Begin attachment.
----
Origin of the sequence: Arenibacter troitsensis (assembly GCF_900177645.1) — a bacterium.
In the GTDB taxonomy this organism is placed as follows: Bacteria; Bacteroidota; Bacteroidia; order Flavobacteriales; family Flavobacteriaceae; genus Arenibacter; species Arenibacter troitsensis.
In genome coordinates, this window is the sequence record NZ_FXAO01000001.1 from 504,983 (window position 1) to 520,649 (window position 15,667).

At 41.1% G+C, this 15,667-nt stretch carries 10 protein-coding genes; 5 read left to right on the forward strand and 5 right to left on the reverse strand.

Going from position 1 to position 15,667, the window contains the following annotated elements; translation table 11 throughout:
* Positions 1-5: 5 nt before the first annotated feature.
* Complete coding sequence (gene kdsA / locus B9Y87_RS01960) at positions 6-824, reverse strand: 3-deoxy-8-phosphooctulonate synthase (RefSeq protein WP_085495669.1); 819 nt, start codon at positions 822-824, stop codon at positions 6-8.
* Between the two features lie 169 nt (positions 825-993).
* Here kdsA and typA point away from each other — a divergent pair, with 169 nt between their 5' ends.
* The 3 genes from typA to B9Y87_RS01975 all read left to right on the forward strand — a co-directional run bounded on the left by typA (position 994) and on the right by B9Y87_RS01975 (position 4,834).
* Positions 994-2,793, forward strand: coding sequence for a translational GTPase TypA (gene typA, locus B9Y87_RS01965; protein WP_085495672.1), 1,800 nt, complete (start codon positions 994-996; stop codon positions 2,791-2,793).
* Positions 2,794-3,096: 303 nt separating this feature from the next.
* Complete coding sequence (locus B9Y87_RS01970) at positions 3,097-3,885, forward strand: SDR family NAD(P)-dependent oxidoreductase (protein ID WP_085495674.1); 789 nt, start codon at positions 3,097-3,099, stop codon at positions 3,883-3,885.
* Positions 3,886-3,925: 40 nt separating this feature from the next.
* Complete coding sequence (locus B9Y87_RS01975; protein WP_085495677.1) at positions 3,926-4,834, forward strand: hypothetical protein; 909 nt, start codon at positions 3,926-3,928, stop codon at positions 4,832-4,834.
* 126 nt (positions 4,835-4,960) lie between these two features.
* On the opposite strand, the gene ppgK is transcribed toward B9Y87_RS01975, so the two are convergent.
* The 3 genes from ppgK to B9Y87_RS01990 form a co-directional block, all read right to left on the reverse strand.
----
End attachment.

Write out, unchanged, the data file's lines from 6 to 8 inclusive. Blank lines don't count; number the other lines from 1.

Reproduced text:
* Positions 1-5: 5 nt before the first annotated feature.
* Complete coding sequence (gene kdsA / locus B9Y87_RS01960) at positions 6-824, reverse strand: 3-deoxy-8-phosphooctulonate synthase (RefSeq protein WP_085495669.1); 819 nt, start codon at positions 822-824, stop codon at positions 6-8.
* Between the two features lie 169 nt (positions 825-993).